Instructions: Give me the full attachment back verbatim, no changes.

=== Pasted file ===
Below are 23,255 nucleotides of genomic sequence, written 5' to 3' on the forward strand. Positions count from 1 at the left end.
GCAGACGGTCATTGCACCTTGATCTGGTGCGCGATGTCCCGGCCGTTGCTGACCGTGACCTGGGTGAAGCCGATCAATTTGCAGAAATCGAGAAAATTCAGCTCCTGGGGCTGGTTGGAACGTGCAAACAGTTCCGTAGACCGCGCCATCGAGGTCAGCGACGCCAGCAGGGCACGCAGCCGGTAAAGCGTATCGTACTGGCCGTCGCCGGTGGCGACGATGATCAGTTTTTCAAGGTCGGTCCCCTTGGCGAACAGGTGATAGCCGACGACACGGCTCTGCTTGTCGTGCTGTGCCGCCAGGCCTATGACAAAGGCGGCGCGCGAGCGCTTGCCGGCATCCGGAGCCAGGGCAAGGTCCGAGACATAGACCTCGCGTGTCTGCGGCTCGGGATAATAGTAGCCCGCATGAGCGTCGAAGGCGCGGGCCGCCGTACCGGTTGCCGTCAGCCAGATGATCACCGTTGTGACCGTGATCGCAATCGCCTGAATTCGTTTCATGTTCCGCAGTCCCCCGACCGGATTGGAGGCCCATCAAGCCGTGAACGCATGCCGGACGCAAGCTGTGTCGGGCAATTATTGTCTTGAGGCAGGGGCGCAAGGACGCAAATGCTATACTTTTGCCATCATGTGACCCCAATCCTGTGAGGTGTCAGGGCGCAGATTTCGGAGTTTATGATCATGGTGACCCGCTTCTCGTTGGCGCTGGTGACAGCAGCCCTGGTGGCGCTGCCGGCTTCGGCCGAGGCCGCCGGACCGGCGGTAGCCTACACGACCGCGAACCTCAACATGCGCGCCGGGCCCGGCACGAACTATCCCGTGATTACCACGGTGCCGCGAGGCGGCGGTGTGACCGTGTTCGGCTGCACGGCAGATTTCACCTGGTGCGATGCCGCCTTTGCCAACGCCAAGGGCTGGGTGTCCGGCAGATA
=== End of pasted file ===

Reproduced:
Below are 23,255 nucleotides of genomic sequence, written 5' to 3' on the forward strand. Positions count from 1 at the left end.
GCAGACGGTCATTGCACCTTGATCTGGTGCGCGATGTCCCGGCCGTTGCTGACCGTGACCTGGGTGAAGCCGATCAATTTGCAGAAATCGAGAAAATTCAGCTCCTGGGGCTGGTTGGAACGTGCAAACAGTTCCGTAGACCGCGCCATCGAGGTCAGCGACGCCAGCAGGGCACGCAGCCGGTAAAGCGTATCGTACTGGCCGTCGCCGGTGGCGACGATGATCAGTTTTTCAAGGTCGGTCCCCTTGGCGAACAGGTGATAGCCGACGACACGGCTCTGCTTGTCGTGCTGTGCCGCCAGGCCTATGACAAAGGCGGCGCGCGAGCGCTTGCCGGCATCCGGAGCCAGGGCAAGGTCCGAGACATAGACCTCGCGTGTCTGCGGCTCGGGATAATAGTAGCCCGCATGAGCGTCGAAGGCGCGGGCCGCCGTACCGGTTGCCGTCAGCCAGATGATCACCGTTGTGACCGTGATCGCAATCGCCTGAATTCGTTTCATGTTCCGCAGTCCCCCGACCGGATTGGAGGCCCATCAAGCCGTGAACGCATGCCGGACGCAAGCTGTGTCGGGCAATTATTGTCTTGAGGCAGGGGCGCAAGGACGCAAATGCTATACTTTTGCCATCATGTGACCCCAATCCTGTGAGGTGTCAGGGCGCAGATTTCGGAGTTTATGATCATGGTGACCCGCTTCTCGTTGGCGCTGGTGACAGCAGCCCTGGTGGCGCTGCCGGCTTCGGCCGAGGCCGCCGGACCGGCGGTAGCCTACACGACCGCGAACCTCAACATGCGCGCCGGGCCCGGCACGAACTATCCCGTGATTACCACGGTGCCGCGAGGCGGCGGTGTGACCGTGTTCGGCTGCACGGCAGATTTCACCTGGTGCGATGCCGCCTTTGCCAACGCCAAGGGCTGGGTGTCCGGCAGATA